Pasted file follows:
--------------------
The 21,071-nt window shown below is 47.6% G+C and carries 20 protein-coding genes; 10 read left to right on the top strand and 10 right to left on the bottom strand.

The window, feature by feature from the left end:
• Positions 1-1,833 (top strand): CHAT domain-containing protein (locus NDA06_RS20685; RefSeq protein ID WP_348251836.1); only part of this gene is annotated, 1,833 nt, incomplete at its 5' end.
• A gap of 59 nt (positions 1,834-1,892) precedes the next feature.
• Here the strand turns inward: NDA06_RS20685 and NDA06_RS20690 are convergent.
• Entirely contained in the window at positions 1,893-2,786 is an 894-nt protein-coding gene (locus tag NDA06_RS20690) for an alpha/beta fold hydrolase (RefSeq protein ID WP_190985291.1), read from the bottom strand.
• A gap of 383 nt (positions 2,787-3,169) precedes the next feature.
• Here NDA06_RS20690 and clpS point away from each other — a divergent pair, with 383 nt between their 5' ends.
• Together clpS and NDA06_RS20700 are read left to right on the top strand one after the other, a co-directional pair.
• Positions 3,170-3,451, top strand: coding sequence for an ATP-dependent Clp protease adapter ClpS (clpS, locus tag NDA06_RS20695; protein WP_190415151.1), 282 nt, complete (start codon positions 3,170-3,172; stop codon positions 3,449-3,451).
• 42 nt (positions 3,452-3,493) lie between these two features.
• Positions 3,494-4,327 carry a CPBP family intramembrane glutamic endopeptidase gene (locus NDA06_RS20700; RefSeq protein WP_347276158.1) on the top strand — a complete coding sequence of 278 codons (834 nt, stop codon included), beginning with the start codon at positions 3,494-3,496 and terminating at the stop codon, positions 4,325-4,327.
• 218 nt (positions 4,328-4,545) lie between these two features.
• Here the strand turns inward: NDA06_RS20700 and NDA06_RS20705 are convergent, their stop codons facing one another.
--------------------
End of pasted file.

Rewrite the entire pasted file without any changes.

The 21,071-nt window shown below is 47.6% G+C and carries 20 protein-coding genes; 10 read left to right on the top strand and 10 right to left on the bottom strand.

The window, feature by feature from the left end:
• Positions 1-1,833 (top strand): CHAT domain-containing protein (locus NDA06_RS20685; RefSeq protein ID WP_348251836.1); only part of this gene is annotated, 1,833 nt, incomplete at its 5' end.
• A gap of 59 nt (positions 1,834-1,892) precedes the next feature.
• Here the strand turns inward: NDA06_RS20685 and NDA06_RS20690 are convergent.
• Entirely contained in the window at positions 1,893-2,786 is an 894-nt protein-coding gene (locus tag NDA06_RS20690) for an alpha/beta fold hydrolase (RefSeq protein ID WP_190985291.1), read from the bottom strand.
• A gap of 383 nt (positions 2,787-3,169) precedes the next feature.
• Here NDA06_RS20690 and clpS point away from each other — a divergent pair, with 383 nt between their 5' ends.
• Together clpS and NDA06_RS20700 are read left to right on the top strand one after the other, a co-directional pair.
• Positions 3,170-3,451, top strand: coding sequence for an ATP-dependent Clp protease adapter ClpS (clpS, locus tag NDA06_RS20695; protein WP_190415151.1), 282 nt, complete (start codon positions 3,170-3,172; stop codon positions 3,449-3,451).
• 42 nt (positions 3,452-3,493) lie between these two features.
• Positions 3,494-4,327 carry a CPBP family intramembrane glutamic endopeptidase gene (locus NDA06_RS20700; RefSeq protein WP_347276158.1) on the top strand — a complete coding sequence of 278 codons (834 nt, stop codon included), beginning with the start codon at positions 3,494-3,496 and terminating at the stop codon, positions 4,325-4,327.
• 218 nt (positions 4,328-4,545) lie between these two features.
• Here the strand turns inward: NDA06_RS20700 and NDA06_RS20705 are convergent, their stop codons facing one another.